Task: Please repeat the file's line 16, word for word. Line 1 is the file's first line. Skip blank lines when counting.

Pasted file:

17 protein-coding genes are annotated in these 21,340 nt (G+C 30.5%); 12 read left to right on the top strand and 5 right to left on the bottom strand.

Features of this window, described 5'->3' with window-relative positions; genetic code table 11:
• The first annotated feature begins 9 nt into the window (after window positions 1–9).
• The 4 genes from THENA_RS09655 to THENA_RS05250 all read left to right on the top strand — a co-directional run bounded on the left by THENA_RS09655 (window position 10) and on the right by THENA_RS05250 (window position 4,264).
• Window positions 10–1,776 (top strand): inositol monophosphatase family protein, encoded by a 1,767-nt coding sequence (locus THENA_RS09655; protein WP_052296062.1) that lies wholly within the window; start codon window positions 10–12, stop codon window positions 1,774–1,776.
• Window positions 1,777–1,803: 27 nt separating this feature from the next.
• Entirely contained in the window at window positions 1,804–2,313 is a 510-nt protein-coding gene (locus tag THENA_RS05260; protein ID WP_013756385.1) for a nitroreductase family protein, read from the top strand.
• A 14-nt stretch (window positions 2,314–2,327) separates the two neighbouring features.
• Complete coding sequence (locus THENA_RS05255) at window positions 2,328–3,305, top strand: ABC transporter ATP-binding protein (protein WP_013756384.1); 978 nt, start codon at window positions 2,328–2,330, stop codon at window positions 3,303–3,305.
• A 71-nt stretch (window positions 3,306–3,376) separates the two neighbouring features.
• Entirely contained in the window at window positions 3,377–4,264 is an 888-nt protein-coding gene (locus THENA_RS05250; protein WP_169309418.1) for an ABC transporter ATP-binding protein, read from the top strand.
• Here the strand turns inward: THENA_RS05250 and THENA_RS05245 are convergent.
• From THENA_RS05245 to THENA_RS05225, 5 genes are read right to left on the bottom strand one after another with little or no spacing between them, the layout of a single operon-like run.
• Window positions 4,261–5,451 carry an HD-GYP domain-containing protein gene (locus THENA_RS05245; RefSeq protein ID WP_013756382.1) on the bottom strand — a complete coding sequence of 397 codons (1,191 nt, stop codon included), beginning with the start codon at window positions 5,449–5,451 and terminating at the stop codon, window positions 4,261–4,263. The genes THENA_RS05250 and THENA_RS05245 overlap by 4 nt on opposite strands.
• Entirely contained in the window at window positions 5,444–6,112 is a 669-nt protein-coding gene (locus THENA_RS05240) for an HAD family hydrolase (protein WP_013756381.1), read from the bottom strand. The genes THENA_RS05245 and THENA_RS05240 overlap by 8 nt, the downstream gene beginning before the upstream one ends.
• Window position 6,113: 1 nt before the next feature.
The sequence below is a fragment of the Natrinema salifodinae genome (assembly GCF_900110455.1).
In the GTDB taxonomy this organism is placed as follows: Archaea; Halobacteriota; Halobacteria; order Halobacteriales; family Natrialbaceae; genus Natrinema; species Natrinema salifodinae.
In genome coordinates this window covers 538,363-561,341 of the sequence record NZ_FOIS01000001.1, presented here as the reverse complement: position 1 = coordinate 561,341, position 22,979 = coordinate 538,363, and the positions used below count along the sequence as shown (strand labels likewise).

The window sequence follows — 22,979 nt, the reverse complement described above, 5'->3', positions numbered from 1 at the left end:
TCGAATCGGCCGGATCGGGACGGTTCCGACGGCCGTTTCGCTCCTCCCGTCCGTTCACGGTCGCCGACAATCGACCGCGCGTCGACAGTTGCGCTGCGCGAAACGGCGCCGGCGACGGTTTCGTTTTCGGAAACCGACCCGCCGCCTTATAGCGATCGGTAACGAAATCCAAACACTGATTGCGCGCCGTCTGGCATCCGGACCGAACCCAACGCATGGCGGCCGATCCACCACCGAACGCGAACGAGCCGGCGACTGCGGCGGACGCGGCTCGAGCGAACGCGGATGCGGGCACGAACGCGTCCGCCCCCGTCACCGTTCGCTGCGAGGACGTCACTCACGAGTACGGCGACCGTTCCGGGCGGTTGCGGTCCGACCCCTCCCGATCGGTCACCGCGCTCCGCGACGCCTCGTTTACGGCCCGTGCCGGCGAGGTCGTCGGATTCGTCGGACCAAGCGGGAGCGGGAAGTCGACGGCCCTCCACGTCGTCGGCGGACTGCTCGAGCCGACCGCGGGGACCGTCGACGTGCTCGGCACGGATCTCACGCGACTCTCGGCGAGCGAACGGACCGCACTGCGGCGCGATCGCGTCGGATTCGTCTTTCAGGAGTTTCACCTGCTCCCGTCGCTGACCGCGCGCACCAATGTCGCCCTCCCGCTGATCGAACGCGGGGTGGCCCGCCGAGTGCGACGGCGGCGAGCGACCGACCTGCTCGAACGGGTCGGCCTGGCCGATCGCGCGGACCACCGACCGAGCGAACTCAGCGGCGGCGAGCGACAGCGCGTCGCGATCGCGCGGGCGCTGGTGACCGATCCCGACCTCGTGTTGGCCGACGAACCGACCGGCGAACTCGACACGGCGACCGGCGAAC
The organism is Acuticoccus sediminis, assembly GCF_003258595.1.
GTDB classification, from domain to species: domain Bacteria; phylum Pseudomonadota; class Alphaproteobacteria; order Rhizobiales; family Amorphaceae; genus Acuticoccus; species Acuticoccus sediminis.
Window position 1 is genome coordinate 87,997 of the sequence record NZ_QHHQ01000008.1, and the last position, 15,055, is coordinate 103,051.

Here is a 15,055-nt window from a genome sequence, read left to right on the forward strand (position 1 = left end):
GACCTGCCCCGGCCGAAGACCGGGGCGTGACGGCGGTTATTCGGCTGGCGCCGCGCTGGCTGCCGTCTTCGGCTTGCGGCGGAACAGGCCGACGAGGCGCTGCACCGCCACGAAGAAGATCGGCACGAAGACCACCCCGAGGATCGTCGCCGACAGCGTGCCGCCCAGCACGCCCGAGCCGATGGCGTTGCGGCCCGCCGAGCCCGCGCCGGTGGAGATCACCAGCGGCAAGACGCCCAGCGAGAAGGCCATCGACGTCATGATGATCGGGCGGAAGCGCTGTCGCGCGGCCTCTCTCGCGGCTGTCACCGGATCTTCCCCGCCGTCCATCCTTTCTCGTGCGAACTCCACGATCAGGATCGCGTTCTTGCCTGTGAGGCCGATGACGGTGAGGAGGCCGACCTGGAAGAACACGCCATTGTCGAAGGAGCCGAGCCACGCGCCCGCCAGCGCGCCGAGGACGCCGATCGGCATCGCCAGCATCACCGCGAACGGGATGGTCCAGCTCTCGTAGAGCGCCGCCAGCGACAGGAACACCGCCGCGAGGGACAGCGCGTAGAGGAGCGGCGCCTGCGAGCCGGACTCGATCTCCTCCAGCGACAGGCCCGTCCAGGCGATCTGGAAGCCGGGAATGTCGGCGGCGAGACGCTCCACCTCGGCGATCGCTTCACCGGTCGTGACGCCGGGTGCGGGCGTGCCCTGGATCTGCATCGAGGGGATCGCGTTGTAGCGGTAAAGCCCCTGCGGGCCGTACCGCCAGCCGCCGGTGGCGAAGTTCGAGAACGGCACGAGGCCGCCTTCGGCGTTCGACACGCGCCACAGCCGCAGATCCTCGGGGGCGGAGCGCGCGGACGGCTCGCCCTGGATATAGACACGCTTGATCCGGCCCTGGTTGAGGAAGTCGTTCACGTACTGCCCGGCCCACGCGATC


• Window position 6,113: 1 nt before the next feature.